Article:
Drifting mouse bug: cause & fix


#1

Bug: SWL client mouse pointer drifts even when mouse is stationary.
Cause: Desktop (rclick) / Display Settings / Scale and Layout / (not 100%)
Fix (bad): Use 100% scaling
Fix (better): App (rclick) / Properties / Compatibility (tab) / Override high DPI scaling / Application

The app you’ll want to apply that property to is the SWL icon you typically click to start the game. If you sometimes start the game in different ways, you might need to apply it to each depending on what you’re doing. This is a fix that can easily be done by Funcom’s installer and/or patcher.

The last one might need a little more explanation. That setting has changed names in various Windows versions. Older ones called it something like “Disable automatic high DPI scaling” and the current name change has even less to do with what it does than the last one. The above setting doesn’t disable scaling by the app, it disables the UI/window scaling by the OS for just that app (sets it to 100%).

TL;DR/WOT for the morbidly curious

Why does this cause drift? The app needs the mouse location for two things: gfx location (to target world environment) and windows location (to target UI elements). The mouse is in the same spot for each, but the (x,y) for each is different and the code isn’t written correctly to handle that difference. Likely, they just never tested the game on a display with scaling set to anything but 100%.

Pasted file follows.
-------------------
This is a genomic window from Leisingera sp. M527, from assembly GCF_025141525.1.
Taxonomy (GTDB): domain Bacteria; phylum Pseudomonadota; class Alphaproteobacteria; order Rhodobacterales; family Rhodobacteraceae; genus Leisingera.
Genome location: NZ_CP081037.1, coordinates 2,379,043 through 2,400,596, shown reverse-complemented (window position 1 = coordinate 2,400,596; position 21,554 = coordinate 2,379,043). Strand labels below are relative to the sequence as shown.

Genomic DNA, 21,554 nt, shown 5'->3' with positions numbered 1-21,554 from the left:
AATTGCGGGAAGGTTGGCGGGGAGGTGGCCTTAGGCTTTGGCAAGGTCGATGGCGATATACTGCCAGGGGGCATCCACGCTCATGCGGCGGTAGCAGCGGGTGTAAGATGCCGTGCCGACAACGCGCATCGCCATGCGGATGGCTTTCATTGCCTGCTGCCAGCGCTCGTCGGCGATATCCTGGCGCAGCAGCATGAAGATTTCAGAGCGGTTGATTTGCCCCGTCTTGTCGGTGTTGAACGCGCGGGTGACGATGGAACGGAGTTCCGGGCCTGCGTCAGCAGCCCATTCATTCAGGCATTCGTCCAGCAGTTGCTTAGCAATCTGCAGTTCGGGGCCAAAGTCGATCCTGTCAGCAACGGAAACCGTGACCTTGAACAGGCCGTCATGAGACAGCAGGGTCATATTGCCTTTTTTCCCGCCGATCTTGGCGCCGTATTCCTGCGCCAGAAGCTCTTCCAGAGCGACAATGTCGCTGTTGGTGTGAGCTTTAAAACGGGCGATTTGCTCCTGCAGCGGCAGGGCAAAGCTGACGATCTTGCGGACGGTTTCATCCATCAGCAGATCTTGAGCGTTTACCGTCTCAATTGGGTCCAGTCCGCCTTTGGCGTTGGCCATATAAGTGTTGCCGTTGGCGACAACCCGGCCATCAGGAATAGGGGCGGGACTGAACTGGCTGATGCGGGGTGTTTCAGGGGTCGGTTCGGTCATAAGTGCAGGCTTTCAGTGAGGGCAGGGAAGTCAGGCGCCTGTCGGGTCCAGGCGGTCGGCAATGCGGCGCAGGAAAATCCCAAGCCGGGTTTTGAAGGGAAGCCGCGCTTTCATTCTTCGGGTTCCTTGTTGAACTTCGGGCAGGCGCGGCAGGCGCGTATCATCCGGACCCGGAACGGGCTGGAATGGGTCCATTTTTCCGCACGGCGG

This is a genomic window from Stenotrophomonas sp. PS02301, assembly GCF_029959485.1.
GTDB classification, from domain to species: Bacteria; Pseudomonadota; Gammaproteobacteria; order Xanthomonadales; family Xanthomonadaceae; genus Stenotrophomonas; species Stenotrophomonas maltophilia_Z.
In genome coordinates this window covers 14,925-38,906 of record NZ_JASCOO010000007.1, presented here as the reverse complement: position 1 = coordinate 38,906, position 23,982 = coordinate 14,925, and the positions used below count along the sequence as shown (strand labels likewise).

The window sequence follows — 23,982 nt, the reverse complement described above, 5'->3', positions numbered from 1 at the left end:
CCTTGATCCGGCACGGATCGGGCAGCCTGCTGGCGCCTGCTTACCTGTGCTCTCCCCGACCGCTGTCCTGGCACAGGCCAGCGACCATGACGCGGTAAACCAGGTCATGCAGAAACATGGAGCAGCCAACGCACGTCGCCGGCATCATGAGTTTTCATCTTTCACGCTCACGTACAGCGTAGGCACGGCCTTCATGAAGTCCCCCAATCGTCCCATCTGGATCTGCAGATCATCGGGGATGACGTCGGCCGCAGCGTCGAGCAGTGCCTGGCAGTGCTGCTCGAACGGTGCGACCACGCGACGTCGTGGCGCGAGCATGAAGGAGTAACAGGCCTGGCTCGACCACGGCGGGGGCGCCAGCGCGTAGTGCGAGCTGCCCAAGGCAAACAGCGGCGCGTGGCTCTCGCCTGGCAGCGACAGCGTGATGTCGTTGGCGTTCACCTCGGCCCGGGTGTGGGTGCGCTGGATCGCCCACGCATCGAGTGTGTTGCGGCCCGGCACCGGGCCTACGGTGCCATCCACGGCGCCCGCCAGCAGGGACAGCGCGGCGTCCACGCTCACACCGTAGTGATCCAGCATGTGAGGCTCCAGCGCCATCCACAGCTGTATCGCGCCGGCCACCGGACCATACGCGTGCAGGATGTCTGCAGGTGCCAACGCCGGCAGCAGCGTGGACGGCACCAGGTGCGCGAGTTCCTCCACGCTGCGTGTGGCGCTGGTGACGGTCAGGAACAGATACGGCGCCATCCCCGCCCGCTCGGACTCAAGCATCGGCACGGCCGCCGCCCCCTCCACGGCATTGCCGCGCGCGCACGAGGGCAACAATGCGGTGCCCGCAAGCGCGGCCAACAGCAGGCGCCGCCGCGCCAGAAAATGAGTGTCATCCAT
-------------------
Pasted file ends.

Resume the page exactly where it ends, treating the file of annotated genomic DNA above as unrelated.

The reason this never gets fixed is because apps and MS differ on who’s bug it is. MS does the autoscale by faking the resolution, but only within it’s window/ui. Works great until you mix window/ui with non-window things like a graphics viewport at some other arbitrary resolution. If windows did a complete job, the resolutions would end up normalized on input and output to the resolution of the display. Instead MS assumes that apps all know the window/UI might be at a different resolution and blames them for not handling a potential difference. Apps, of course, blame MS for incomplete scaling or tell users “set it to 100%” – after all, their app is the only one in existence and it doesn’t matter that 100% makes the rest unusable.

BTW, IMHO, they’re both to blame for bad attitudes, but it’s a MS issue. It’s strategically better to fix something in a single location with one bit of code than to replicate that code throughout every app that might require it even if only a small percentage of apps might have the issue. If the CPU cost was large, then MS’ decision makes sense. It’s trivial, though – couple extra integer multiplications applied to mouse movements under scaling.